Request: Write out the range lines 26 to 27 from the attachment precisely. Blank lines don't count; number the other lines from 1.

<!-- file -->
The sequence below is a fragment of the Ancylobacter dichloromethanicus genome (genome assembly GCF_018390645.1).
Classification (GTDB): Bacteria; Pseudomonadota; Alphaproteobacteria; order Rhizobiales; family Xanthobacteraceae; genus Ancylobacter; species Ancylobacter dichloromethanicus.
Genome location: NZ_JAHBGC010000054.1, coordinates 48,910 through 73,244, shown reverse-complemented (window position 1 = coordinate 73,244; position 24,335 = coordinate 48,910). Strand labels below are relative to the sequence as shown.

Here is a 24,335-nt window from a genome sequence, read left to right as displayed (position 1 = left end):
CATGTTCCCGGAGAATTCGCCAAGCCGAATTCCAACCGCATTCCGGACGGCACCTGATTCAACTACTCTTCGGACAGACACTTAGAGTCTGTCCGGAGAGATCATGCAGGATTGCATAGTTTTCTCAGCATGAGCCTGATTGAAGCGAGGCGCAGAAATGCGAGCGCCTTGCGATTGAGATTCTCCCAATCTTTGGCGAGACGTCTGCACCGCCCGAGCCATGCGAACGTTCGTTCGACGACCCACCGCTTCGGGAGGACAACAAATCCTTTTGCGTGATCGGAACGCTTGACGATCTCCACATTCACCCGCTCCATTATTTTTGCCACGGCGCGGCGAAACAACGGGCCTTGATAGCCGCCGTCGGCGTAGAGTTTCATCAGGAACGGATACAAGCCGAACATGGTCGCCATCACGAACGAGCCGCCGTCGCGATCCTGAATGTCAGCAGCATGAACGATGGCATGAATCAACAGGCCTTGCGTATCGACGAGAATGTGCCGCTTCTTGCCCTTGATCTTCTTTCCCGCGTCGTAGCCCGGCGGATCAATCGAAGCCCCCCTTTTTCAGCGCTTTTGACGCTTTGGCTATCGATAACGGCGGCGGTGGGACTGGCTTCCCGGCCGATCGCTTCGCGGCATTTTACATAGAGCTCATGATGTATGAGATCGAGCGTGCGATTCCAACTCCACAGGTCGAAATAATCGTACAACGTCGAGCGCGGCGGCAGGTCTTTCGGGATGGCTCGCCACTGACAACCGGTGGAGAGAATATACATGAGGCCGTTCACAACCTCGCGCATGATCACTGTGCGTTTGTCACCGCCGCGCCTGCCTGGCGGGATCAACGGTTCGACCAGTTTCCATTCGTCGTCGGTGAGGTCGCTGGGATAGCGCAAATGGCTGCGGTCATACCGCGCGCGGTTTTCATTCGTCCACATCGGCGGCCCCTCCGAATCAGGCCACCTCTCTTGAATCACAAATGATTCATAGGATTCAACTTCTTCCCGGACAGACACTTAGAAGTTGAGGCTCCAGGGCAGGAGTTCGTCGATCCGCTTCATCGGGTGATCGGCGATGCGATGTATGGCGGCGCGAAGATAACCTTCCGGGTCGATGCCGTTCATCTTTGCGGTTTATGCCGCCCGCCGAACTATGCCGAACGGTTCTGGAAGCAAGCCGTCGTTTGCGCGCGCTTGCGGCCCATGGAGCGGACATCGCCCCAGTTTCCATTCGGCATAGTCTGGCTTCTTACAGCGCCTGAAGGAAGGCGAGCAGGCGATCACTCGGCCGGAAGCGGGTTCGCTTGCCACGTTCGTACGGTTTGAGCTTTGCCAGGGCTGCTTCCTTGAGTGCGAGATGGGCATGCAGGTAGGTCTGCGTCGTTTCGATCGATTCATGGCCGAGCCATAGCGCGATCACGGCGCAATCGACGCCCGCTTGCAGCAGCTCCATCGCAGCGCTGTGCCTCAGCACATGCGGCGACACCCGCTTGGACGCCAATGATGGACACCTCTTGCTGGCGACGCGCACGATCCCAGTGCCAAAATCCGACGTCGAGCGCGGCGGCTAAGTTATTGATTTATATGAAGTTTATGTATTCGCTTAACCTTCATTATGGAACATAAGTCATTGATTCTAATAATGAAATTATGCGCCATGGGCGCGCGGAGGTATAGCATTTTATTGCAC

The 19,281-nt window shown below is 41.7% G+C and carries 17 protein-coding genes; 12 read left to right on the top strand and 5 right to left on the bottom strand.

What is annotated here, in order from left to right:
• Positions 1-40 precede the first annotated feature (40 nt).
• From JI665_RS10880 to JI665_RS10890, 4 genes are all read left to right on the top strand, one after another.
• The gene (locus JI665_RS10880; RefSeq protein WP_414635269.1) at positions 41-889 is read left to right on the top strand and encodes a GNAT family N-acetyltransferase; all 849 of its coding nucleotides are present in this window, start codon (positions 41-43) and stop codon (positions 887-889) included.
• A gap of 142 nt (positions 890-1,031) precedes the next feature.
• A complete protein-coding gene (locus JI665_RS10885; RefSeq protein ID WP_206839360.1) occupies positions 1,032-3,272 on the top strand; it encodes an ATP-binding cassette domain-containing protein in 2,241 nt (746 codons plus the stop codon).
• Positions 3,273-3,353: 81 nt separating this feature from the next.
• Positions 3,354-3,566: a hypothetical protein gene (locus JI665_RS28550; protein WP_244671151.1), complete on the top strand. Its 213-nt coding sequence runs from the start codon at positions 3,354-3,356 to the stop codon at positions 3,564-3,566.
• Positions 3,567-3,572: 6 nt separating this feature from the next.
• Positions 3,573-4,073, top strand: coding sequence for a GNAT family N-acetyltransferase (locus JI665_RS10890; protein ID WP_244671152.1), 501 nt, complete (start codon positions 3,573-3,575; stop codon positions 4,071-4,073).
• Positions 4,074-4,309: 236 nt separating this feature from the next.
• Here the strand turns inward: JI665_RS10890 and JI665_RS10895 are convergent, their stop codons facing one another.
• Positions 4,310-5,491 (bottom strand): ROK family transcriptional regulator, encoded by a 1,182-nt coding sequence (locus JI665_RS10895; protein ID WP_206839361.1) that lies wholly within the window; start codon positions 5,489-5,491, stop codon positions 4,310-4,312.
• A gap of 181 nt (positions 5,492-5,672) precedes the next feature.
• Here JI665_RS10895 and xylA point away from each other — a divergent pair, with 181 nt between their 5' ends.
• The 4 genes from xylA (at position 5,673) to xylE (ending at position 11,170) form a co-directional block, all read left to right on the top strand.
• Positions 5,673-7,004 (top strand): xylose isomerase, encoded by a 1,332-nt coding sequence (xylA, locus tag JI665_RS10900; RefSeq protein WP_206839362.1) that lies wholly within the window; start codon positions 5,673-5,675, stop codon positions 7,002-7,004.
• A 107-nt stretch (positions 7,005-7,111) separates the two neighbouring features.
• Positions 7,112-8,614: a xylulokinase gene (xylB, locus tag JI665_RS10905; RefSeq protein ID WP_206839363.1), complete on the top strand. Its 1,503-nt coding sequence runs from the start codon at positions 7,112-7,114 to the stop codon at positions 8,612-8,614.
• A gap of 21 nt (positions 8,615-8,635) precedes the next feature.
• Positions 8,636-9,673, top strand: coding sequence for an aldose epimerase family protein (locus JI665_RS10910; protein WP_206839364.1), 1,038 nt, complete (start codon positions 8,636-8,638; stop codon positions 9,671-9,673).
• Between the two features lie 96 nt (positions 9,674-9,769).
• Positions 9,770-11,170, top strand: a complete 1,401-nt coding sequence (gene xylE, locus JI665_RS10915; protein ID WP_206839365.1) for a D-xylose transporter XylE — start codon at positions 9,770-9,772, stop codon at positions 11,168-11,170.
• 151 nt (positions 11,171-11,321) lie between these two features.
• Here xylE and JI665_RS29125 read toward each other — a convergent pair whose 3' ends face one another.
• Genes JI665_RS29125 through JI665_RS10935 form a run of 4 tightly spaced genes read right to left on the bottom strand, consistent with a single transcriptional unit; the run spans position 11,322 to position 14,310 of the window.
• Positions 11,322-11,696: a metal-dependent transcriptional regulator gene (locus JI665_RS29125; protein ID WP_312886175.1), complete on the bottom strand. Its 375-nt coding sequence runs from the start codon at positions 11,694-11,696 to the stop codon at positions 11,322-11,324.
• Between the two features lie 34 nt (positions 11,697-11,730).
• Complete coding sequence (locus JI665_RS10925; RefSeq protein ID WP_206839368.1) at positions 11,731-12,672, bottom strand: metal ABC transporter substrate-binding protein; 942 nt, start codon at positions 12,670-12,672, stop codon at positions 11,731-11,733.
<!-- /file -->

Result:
• A gap of 21 nt (positions 8,615-8,635) precedes the next feature.
• Positions 8,636-9,673, top strand: coding sequence for an aldose epimerase family protein (locus JI665_RS10910; protein WP_206839364.1), 1,038 nt, complete (start codon positions 8,636-8,638; stop codon positions 9,671-9,673).